6. Grain Management LLC has agreed to acquire a majority interest in 123NET, a fiber Internet, colocation and business voice provider that serves Michigan. 123NET’s management team will remain in place and hold “a meaningful” ownership position, the companies said. Grain Management has emerged as a fiber network consolidator in recent years. Among its acquisitions: Last April the company acquired Quintillion, a provider of connectivity in the American Arctic. In May 2021, it acquired Tachus LLC, a fiber broadband provider in Texas. Read more.

      According to Nokia, its OLTs and ONTs already power 70% of fiber broadband lines in North America.

    7. T-Mobile, EQT unveils fiber Joint Venture, with plans to acquire Lumos. T-Mobile and investment firm EQT announce joint venture to expand the carrier’s fiber broadband footprint. As part of the deal, the companies will acquire Mid-Atlantic FTTH provider Lumos. T-Mobile will invest an initial $950M in the JV, plus another $500M sometime between 2027-28. T-Mobile and EQT’s transaction is expected to close in late 2024 or early 2025, subject to customary closing conditions and regulatory approvals. Once the deal closes, T-Mobile plans to invest $950 million in the JV to acquire a 50% equity stake as well as all of Lumos’ existing fiber customers. Read more.
    8. As the municipal broadband movement continues to gain momentum, Community Networks created a new fact sheet to highlight the dramatic surge in the number of communities building publicly owned, locally controlled high-speed Internet infrastructure over the last three years. In January, they announced an updated tally of municipal broadband networks across the U.S., which showed that between January 2021 and January 2024 at least 47 new municipal networks had been lit up for service. Read more.

      Learn more about the dramatic surge in the number of communities building publicly owned, locally controlled high-speed Internet infrastructure over the last three years in the Rising Tide of Municipal Broadband Fact Sheet.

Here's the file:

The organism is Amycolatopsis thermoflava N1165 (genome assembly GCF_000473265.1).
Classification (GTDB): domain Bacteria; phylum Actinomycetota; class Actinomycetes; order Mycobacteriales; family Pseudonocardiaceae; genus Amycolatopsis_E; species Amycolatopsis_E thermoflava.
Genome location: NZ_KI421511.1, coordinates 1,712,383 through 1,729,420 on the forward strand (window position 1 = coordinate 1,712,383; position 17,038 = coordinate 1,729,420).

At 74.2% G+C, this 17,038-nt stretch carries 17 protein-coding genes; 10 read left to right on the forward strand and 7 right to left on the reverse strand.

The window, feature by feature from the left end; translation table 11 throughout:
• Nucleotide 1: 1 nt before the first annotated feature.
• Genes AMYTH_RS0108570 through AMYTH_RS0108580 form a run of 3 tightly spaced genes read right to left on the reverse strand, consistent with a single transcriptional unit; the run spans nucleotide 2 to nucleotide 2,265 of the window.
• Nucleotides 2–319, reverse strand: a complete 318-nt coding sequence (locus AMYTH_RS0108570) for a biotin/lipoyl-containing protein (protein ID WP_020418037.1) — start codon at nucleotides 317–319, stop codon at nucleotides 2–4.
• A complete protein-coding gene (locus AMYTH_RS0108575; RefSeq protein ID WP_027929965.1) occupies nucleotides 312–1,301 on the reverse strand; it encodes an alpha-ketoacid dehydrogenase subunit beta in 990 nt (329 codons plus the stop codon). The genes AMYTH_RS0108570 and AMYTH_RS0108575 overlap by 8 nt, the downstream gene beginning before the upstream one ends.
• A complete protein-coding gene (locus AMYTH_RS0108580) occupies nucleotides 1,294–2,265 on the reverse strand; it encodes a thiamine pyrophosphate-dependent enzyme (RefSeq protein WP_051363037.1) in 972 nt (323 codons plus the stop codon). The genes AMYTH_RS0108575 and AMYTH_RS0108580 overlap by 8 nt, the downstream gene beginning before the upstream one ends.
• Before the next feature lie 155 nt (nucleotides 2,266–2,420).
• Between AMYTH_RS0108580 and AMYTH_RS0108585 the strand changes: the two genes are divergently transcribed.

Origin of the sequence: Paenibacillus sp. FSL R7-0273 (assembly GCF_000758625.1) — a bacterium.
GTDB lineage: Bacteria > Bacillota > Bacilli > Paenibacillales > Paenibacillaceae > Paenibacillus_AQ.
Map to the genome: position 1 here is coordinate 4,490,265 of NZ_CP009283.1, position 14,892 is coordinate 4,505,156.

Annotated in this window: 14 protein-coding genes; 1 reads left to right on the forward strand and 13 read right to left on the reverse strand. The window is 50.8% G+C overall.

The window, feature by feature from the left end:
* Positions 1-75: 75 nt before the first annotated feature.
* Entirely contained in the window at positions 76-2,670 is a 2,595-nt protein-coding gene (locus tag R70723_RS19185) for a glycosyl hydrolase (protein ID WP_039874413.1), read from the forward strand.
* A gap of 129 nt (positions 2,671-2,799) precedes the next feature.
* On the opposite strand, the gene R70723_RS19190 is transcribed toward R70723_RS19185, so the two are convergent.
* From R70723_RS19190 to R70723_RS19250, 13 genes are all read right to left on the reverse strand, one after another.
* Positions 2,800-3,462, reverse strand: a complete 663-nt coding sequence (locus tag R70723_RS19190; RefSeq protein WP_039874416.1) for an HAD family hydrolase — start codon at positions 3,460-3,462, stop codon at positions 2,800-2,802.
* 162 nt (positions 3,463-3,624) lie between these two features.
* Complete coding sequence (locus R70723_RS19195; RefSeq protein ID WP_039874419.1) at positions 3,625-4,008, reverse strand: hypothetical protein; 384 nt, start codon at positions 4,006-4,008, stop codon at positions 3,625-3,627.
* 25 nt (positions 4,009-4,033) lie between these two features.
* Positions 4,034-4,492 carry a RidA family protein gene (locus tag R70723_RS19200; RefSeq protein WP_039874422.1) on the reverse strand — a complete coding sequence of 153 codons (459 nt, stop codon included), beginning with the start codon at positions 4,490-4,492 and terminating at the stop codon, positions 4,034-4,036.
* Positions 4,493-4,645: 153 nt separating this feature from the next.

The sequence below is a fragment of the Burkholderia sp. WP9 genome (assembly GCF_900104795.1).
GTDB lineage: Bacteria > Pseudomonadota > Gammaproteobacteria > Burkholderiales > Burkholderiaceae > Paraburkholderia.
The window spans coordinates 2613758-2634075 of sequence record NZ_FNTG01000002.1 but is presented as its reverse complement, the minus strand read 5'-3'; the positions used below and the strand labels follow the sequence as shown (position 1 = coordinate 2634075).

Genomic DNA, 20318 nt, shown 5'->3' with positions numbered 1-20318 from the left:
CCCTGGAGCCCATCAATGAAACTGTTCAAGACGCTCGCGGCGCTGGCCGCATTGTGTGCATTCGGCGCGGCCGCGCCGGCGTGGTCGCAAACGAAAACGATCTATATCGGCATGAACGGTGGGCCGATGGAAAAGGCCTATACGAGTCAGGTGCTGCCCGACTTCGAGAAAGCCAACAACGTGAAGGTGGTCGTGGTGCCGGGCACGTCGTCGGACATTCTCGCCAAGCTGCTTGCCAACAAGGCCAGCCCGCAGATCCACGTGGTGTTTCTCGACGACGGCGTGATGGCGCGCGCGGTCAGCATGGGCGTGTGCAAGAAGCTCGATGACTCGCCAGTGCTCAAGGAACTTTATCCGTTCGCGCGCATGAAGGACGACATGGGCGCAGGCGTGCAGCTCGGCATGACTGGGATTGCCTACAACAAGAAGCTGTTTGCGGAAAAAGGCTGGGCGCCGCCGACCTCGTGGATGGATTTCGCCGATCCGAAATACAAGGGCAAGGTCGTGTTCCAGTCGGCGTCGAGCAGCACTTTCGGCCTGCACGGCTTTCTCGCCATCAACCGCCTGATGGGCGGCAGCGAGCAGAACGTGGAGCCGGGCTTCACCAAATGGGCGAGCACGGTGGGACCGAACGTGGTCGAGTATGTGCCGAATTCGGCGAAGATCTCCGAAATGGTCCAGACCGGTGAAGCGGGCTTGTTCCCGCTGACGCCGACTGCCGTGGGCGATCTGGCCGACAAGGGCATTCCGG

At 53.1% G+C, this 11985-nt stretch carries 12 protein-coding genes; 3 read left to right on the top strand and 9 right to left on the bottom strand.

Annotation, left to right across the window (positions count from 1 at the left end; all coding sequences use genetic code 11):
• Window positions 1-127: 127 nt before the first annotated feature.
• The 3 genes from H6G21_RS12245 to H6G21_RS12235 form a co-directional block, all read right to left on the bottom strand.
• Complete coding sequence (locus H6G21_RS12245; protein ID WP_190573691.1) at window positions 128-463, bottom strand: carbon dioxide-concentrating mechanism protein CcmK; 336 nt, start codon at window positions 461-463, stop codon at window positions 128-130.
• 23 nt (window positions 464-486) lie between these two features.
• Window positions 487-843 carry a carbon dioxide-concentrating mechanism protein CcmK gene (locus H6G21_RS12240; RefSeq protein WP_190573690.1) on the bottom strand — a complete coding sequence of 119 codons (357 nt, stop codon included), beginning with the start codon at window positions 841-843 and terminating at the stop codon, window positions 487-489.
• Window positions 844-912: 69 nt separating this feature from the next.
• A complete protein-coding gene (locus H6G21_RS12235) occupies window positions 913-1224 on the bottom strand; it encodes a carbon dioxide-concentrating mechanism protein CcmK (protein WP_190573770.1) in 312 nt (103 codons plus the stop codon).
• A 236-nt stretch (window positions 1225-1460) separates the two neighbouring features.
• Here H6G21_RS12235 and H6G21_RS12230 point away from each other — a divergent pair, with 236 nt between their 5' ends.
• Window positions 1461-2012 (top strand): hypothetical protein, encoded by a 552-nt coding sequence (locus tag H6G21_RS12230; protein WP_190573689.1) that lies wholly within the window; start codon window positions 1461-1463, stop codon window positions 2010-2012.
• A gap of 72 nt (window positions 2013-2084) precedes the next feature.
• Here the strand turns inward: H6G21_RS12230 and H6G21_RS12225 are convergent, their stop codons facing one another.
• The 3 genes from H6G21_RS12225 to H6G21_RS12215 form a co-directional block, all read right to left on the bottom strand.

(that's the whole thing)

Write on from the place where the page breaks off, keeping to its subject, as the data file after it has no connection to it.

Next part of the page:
1. And in Wisconsin news: With their first pick in the 2024 NFL draft the Green Bay Packers select Jordon Morgan, OT Arizona. Protect that young QB! As for industry-related Wisconsin news: Nokia makes its first Buy America products at a Wisconsin factory. Nokia’s new manufacturing plant in Pleasant Prairie, Wisconsin, is now open and producing optical line terminals (OLTs) and optical network terminals (ONTs). Nokia is working with the manufacturer Sanmina to produce the products after the NTIA determined that OLTs and ONTs must be made in America to qualify for use in BEAD fiber projects. According to Nokia, its OLTs and ONTs already power 70% of fiber broadband lines in North America. Read more.
  2. More States Gain Full Approval of BEAD Proposals: $2 Billion in Funding Coming Their Way. Initial Proposals, including both Volumes 1 and 2, in the BEAD program from Kansas, Nevada and West Virginia have been approved, according to the National Telecommunications and Information Administration (NTIA). The three states can now request access to funding and begin implementing the program. Kansas was authorized to receive $451.7 million, while Nevada will get $416.6 million and West Virginia will get $1.2 billion. Read more.

    The FCC has asked the US units of Chinese carriers, China Telecom, China Unicom, and China Mobile to discontinue offering fixed or mobile broadband internet operations in the country.

  3. This dashboard allows anyone to track how BEAD Eligible Entities are progressing through the major milestones* necessary to earn NTIA approval of their Initial Proposal.
  4. FCC bars Chinese carriers from offering broadband services in US. The FCC has asked the US units of Chinese carriers, China Telecom, China Unicom, and China Mobile to discontinue offering fixed or mobile broadband internet operations in the country. The service providers would be required to stop offering services within 60 days of the order being passed on April 25, 2024. The new order will also impact Pacific Networks and its wholly-owned subsidiary, ComNet. Read more.

David Levine of UCL Swift headshot

Broadband Bytes is a regular feature by David Levine. David is a graduate of Northern Illinois University, a certified BICSI RCDD, and a 35-year industry veteran in fiber and copper solutions. He currently works as a Business Development Manager for UCL Swift.

Need a Sales Rep?
close slider

 

Looking for a sales rep in your region?

 

Use our interactive mapping tool for direct lines, email, and locations.

See Map